2. The Internal Models Approach (IMA): This method enables banks to use their proprietary in-house method which must meet the qualitative and quantitative criteria set out by the BCBS and is subject to the explicit approval of the supervisory authority.

Operational Risk

The revised BASEL II framework offers the following three approaches for estimating capital charges for operational risk:

  1. The Basic Indicator Approach (BIA): This approach sets a charge for operational risk as a fixed percentage (“alpha factor”) of a single indicator, which serves as a proxy for the bank’s risk exposure.
  2. The Standardised Approach (SA): This approach requires that the institution separate its operations into eight standard business lines, and the capital charge for each business line is calculated by multiplying gross income of that business line by a factor (denoted beta) assigned to that business line.
  3. Advanced Measurement Approach (AMA): Under this approach, the regulatory capital requirement will equal the risk measure generated by the banks’ internal operational risk measurement system. In India, the banks have been advised to adopt the BIA to estimate the capital charge for operational risk and 15% of average gross income of last three years is taken for calculating capital charge for operational risk.

Internal Capital Adequacy Assessment Process (ICAAP)

  • In terms of the guidelines on BASEL II, the banks are required to have a board-approved policy on internal capital adequacy assessment process (ICAAP) to assess the capital requirement as per ICAAP at the solo as well as consolidated level.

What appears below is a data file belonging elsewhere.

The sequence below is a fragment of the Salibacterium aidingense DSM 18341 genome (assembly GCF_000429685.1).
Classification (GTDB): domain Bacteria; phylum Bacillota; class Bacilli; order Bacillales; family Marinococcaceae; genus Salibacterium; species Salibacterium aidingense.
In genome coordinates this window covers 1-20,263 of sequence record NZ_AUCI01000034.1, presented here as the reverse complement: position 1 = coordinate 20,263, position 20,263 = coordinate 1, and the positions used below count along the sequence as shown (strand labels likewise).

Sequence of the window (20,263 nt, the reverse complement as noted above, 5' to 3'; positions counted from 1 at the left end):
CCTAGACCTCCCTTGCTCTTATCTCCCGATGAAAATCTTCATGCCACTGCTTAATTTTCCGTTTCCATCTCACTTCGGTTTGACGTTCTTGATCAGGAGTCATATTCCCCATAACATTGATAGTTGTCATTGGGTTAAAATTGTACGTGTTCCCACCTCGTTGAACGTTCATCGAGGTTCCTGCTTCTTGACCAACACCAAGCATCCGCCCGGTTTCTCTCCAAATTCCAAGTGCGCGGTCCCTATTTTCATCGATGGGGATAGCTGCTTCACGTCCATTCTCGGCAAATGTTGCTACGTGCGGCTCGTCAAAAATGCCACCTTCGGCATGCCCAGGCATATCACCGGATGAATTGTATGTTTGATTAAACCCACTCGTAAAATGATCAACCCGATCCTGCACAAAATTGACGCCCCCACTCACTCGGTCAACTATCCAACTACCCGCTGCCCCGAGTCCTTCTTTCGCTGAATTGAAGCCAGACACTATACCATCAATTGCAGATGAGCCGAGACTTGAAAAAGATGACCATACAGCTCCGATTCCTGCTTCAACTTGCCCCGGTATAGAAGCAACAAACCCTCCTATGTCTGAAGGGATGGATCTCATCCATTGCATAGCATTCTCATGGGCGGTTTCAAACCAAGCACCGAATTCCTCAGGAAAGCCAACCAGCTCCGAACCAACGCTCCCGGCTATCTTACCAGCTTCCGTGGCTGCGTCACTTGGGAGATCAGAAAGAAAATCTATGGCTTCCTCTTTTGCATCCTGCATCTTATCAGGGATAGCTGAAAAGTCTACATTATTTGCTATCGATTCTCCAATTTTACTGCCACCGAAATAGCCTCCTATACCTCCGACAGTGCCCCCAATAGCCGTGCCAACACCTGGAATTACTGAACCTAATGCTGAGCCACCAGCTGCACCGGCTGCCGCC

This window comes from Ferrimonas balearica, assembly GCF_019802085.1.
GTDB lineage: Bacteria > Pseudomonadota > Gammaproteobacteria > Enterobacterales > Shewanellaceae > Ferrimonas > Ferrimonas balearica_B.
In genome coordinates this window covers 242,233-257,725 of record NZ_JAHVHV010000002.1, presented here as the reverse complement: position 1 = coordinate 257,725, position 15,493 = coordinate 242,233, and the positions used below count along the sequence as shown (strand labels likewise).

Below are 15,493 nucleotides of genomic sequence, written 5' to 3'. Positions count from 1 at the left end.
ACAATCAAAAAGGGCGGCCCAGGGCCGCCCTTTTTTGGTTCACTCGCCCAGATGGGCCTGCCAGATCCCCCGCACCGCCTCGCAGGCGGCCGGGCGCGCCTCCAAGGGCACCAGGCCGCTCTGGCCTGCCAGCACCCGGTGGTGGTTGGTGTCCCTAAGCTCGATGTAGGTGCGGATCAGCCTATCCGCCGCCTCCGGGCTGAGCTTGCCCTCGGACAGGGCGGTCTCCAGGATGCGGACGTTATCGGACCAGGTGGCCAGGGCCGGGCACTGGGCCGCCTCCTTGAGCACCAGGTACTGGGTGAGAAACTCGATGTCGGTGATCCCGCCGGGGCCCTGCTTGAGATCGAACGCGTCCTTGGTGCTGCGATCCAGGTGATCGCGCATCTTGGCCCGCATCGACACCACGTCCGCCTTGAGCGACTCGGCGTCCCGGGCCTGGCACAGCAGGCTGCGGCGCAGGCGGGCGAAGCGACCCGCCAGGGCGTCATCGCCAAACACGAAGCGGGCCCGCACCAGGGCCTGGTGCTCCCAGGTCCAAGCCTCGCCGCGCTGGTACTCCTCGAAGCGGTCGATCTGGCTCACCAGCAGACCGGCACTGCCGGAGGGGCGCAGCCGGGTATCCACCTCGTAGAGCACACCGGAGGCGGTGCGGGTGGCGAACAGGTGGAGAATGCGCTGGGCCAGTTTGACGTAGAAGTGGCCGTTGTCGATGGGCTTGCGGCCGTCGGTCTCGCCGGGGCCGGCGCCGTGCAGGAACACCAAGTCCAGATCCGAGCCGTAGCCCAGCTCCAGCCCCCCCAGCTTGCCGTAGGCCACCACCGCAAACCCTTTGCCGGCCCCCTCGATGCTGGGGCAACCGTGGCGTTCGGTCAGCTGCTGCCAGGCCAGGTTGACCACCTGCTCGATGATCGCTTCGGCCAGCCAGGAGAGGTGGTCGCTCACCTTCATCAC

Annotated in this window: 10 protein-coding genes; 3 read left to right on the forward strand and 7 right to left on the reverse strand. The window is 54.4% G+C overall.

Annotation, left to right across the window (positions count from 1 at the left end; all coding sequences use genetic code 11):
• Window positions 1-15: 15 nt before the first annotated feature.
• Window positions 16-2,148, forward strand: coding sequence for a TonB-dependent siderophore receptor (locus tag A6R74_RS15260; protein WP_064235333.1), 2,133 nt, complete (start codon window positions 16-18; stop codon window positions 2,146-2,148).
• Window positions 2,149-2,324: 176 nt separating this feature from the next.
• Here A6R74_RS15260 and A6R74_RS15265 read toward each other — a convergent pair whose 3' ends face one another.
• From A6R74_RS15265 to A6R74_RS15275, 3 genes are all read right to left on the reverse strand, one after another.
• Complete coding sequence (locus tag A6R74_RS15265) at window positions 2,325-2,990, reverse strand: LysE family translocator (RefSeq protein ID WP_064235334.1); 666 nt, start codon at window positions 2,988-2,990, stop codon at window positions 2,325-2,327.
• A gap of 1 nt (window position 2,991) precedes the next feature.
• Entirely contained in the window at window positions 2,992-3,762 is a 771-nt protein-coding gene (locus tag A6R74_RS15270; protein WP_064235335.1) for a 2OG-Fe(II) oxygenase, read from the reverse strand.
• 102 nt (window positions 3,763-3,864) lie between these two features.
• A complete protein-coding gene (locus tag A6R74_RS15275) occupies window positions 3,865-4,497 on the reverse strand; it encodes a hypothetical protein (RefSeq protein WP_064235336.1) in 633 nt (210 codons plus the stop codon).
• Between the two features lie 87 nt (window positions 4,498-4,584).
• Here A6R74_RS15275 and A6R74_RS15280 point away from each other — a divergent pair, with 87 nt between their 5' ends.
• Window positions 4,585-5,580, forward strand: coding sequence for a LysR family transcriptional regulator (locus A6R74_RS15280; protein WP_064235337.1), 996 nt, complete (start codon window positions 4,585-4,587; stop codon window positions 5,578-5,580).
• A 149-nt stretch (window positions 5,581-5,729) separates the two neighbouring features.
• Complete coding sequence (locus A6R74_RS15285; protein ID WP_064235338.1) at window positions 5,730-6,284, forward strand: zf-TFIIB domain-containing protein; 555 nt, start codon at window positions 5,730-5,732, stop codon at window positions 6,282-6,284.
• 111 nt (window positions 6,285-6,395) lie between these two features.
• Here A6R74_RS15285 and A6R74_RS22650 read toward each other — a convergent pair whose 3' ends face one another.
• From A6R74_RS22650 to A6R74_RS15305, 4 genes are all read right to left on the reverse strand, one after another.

• The ICAAP is required to form an integral part of the management and decision-making culture of a bank. ICAAP document is required to clearly demarcate the quantifiable and qualitatively assessed risks.
  • The ICAAP is also required to include stress tests and scenario analyses, to be conducted periodically, particularly in respect of the bank’s material risk exposures, in order to evaluate the potential vulnerability of the bank to some unlikely but plausible events or movements in the market conditions that could have an adverse impact on the bank’s capital.

Supervisory Review Process (SRP)

  • Supervisory review process envisages the establishment of suitable risk management systems in banks and their review by the supervisory authority.
  • The objective of the SRP is to ensure that the banks have adequate capital to support all the risks in their business as also to encourage them to develop and use better risk management techniques for monitoring and managing their risks.

Market Discipline

Market Discipline seeks to achieve increased transparency through expanded disclosure requirements for banks.

Credit risk mitigation

Techniques used to mitigate the credit risks through exposure being collateralised in whole or in part with cash or securities or guaranteed by a third party.

Mortgage Back Security

A bond-type security in which the collateral is provided by a pool of mortgages. Income from the underlying mortgages is used to meet interest and principal repayments.


A derivative instrument derives its value from an underlying product. There are basically three derivatives